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  • Writer's pictureRev. Kim Taylor

Pastor's Ponderings: Meandering through Mark 10:35-40 bible study (June 11, 2024)

June 11, 2024:  Tuesday Bible Study on the Gospel of Mark 10:35-40


May the Lovingkindness of Jesus Christ surround you throughout this day and always.


If you have not read this passage for a while, be prepared to get a picture of how these everyday men who were selected by Christ are having some pretty aggressive thoughts about the advantages that might be available to them once Jesus met his end in Jerusalem. It sounds kind of ruthless, doesn't it?  There are some things about James and John that we may not know. They seem overly ambitious, but it may be because they were ones who were invited to be with Jesus and Peter on some of those times when they witnessed amazing events. (the Transfiguration)  They may have also been more aggressive because they came from a family with resources and influence, so they may have had a great deal more experience in the world of business, but that alone tells us that they were not really well connected yet to the idea that Jesus was going to heal the brokenness of the world by His sacrifice in Jerusalem, and that the disciples would all be involved in the message of the Gospel by their commitment to doing its work through the church that Christ would gift to them.  The reality that you and I know is that regardless of their past experience, the new church would flounder in Jerusalem, but flourish outside of Israel, and the new mission to the Jews would use up James' and Johns' resources, and they would become dependent on the gifts which Paul would bring to them from his collections in Asia Minor.  As an aside, in Matthew the writer attempts of soften this raw ambition by saying that it was their mother who requested the action by Jesus before His death, but the writer of the Gospel of Mark exposes the hard reality of the disciples who were still not really seeing the whole picture, and how involved they would be after Christ's death.  Another part of this passage in Mark is how the term "cup" is used. In the 23rd Psalm the cup overflows with goodness and mercy, all the work of our good and loving God. Yet, here, the use of the word "cup" is different.  Here it is the intent of God that His Son, and our Lord Jesus Christ, should suffer on behalf of the people that He has created. This cup is filled with the wrath of God's judgement on behalf of all of creation, and it is to be consumed by the Savior in humble obedience to the Father. James and John really do not understand that this cup is filled with the deadliness of the world's sin. Indeed, many of the disciples will suffer fates like Christ is to suffer, and others will pay their life price in other ways, like Peter, crucified upside down on the cross. Though these deaths are unable to pay the price of sin, they are just a part of being those who are committed in their lives to teaching the truth of God's Love in Jesus Christ, and they die because the power of this message is a threat to those who want instead to wield the power of the darkness in the world.  Ultimately, many of the disciples will indeed bear in their lives the "cup" that took the life of Christ.  In His very Jewish way, Mark indicates that it is only God who determines how a person's life will move. God knows because He knows how the choices in our lives that have been made will affect our life and work, and by the power of the Holy Spirit already knows the “yes” of our faith. In the whole picture of God's plan for His creation, we only see a miniscule piece, God knows all the rest, the impact of our lives and how we fit into His plan, which could well mean a long life filled with joy in Christ, or a shortened life in spite of our strong faith,  God's will for us is immutable and right, though you and I may wonder why when we only see a tiniest piece of the whole Holy plan in which God is in control in all things.    Be with you on Thursday for another part of the Nehemiah study.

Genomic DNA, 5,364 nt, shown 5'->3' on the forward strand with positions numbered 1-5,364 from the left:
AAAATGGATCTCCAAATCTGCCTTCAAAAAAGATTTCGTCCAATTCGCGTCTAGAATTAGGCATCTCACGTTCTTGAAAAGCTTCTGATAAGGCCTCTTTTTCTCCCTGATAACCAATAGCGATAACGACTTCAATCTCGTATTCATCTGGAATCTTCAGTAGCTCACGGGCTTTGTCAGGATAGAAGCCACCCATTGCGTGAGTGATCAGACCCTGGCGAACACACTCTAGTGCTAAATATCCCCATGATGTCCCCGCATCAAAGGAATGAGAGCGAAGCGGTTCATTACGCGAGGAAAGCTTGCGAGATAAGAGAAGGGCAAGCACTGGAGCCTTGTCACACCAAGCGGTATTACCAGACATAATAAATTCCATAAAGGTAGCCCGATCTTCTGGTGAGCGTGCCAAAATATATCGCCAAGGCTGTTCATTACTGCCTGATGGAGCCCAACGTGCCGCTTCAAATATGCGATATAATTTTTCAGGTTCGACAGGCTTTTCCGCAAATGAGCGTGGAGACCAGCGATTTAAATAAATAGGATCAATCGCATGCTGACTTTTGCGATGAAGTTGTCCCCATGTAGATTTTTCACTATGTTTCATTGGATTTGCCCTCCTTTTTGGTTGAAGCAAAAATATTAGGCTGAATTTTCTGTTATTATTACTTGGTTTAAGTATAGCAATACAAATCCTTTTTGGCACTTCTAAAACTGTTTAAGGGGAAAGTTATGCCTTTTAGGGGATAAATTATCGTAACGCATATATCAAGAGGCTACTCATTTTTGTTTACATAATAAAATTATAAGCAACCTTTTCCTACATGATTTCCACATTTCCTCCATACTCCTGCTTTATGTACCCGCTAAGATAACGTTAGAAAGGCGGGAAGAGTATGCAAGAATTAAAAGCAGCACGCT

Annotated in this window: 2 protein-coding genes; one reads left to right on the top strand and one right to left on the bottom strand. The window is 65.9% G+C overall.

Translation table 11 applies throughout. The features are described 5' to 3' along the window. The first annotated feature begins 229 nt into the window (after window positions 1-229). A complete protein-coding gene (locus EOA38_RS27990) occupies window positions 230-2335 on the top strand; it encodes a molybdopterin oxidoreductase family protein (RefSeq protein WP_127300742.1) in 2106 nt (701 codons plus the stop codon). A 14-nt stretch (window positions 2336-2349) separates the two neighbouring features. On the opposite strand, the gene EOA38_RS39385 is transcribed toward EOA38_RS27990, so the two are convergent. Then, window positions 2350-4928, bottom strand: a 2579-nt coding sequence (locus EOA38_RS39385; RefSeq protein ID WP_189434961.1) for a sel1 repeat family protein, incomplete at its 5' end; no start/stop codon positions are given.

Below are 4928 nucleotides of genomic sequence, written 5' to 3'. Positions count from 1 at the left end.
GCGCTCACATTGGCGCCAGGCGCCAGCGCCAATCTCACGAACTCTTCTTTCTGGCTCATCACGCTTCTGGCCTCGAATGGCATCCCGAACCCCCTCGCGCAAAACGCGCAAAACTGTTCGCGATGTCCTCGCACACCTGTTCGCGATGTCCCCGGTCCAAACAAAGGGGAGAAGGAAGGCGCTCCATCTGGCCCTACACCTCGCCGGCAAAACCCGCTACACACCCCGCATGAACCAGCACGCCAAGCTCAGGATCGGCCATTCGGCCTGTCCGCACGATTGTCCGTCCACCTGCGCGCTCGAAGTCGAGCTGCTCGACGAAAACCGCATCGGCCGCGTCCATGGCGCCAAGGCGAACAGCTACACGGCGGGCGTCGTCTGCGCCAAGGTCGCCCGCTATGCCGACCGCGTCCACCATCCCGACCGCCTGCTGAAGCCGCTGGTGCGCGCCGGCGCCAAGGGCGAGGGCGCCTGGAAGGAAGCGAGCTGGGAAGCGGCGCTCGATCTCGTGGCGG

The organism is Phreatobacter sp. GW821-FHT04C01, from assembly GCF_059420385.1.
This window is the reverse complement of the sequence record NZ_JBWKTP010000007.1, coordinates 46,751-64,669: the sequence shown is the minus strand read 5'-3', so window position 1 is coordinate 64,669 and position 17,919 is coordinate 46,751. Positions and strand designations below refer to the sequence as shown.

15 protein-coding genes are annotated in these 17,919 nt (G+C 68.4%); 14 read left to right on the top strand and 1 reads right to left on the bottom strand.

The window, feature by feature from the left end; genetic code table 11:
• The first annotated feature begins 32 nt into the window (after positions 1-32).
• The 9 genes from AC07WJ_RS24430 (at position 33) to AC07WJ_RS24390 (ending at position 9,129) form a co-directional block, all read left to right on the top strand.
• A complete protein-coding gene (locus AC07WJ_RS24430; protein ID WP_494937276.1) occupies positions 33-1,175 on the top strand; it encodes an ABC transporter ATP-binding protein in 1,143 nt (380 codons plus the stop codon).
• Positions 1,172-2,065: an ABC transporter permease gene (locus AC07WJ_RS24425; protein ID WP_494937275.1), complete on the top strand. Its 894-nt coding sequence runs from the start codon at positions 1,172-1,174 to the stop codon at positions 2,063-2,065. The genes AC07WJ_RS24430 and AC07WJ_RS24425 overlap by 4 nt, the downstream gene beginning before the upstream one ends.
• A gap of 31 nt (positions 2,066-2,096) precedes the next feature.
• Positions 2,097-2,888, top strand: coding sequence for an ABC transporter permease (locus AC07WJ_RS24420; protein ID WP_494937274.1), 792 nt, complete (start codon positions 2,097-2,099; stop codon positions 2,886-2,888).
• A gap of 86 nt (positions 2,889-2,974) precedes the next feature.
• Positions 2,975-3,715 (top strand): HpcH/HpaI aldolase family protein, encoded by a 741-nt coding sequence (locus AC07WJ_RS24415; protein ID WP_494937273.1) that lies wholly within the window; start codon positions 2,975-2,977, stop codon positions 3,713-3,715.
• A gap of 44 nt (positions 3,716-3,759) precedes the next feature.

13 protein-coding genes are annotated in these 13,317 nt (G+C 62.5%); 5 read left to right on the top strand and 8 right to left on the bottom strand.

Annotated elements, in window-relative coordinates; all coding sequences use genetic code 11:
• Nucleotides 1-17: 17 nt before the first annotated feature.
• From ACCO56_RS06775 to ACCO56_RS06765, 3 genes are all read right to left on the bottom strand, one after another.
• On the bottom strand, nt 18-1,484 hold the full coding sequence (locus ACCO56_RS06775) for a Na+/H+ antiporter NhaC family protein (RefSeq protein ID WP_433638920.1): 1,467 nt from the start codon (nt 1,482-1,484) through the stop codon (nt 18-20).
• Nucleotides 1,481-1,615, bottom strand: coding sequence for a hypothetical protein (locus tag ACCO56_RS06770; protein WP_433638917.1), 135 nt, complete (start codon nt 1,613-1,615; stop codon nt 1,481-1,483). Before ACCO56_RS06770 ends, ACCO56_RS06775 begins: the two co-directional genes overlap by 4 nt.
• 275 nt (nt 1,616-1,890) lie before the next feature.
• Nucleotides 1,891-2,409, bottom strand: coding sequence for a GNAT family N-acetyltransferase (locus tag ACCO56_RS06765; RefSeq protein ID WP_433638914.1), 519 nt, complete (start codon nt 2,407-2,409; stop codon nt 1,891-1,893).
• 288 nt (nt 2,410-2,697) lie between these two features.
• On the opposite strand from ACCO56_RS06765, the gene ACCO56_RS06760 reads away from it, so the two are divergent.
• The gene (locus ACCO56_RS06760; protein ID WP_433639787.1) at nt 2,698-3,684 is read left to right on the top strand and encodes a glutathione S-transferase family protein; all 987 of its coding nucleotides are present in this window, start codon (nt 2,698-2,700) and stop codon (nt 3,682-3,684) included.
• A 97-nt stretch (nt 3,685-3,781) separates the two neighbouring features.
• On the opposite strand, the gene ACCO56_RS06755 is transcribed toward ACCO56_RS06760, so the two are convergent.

In Christ's Love, Pastor Kim

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